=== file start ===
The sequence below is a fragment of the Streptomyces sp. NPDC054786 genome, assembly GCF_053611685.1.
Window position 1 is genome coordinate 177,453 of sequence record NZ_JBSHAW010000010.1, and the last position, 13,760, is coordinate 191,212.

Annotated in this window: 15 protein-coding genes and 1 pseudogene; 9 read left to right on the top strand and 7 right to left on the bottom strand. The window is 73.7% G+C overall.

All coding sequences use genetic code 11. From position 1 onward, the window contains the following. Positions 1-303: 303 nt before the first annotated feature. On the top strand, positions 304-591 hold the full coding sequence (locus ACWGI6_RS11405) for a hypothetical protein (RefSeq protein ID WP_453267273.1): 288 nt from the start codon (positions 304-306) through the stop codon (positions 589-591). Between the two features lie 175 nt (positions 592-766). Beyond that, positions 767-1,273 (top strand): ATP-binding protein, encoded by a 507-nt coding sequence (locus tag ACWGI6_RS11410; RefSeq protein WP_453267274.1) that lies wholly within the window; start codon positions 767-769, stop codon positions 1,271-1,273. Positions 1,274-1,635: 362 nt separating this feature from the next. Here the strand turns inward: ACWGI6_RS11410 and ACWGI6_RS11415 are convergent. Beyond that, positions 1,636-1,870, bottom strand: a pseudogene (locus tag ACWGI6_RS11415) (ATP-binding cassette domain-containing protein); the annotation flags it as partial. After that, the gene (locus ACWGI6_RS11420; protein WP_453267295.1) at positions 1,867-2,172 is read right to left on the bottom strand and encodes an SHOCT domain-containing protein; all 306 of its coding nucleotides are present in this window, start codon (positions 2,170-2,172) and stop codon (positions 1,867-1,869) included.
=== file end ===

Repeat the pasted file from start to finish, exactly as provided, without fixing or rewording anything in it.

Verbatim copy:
The sequence below is a fragment of the Streptomyces sp. NPDC054786 genome, assembly GCF_053611685.1.
Window position 1 is genome coordinate 177,453 of sequence record NZ_JBSHAW010000010.1, and the last position, 13,760, is coordinate 191,212.

Annotated in this window: 15 protein-coding genes and 1 pseudogene; 9 read left to right on the top strand and 7 right to left on the bottom strand. The window is 73.7% G+C overall.

All coding sequences use genetic code 11. From position 1 onward, the window contains the following. Positions 1-303: 303 nt before the first annotated feature. On the top strand, positions 304-591 hold the full coding sequence (locus ACWGI6_RS11405) for a hypothetical protein (RefSeq protein ID WP_453267273.1): 288 nt from the start codon (positions 304-306) through the stop codon (positions 589-591). Between the two features lie 175 nt (positions 592-766). Beyond that, positions 767-1,273 (top strand): ATP-binding protein, encoded by a 507-nt coding sequence (locus tag ACWGI6_RS11410; RefSeq protein WP_453267274.1) that lies wholly within the window; start codon positions 767-769, stop codon positions 1,271-1,273. Positions 1,274-1,635: 362 nt separating this feature from the next. Here the strand turns inward: ACWGI6_RS11410 and ACWGI6_RS11415 are convergent. Beyond that, positions 1,636-1,870, bottom strand: a pseudogene (locus tag ACWGI6_RS11415) (ATP-binding cassette domain-containing protein); the annotation flags it as partial. After that, the gene (locus ACWGI6_RS11420; protein WP_453267295.1) at positions 1,867-2,172 is read right to left on the bottom strand and encodes an SHOCT domain-containing protein; all 306 of its coding nucleotides are present in this window, start codon (positions 2,170-2,172) and stop codon (positions 1,867-1,869) included.